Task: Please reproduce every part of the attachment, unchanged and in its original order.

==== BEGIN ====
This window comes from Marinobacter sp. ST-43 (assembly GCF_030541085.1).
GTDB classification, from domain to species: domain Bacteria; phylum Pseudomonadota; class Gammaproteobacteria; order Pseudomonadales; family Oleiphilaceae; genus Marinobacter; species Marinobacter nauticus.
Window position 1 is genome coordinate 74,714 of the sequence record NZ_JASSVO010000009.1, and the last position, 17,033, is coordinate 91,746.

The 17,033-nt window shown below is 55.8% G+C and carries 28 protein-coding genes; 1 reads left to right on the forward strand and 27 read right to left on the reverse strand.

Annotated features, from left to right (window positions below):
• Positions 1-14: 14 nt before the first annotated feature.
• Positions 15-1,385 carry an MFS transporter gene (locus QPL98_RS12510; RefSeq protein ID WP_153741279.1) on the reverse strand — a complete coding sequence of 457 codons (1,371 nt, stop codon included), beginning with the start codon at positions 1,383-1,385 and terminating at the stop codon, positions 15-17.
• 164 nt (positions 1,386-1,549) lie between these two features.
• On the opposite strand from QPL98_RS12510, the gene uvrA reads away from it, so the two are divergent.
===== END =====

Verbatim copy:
This window comes from Marinobacter sp. ST-43 (assembly GCF_030541085.1).
GTDB classification, from domain to species: domain Bacteria; phylum Pseudomonadota; class Gammaproteobacteria; order Pseudomonadales; family Oleiphilaceae; genus Marinobacter; species Marinobacter nauticus.
Window position 1 is genome coordinate 74,714 of the sequence record NZ_JASSVO010000009.1, and the last position, 17,033, is coordinate 91,746.

The 17,033-nt window shown below is 55.8% G+C and carries 28 protein-coding genes; 1 reads left to right on the forward strand and 27 read right to left on the reverse strand.

Annotated features, from left to right (window positions below):
• Positions 1-14: 14 nt before the first annotated feature.
• Positions 15-1,385 carry an MFS transporter gene (locus QPL98_RS12510; RefSeq protein ID WP_153741279.1) on the reverse strand — a complete coding sequence of 457 codons (1,371 nt, stop codon included), beginning with the start codon at positions 1,383-1,385 and terminating at the stop codon, positions 15-17.
• 164 nt (positions 1,386-1,549) lie between these two features.
• On the opposite strand from QPL98_RS12510, the gene uvrA reads away from it, so the two are divergent.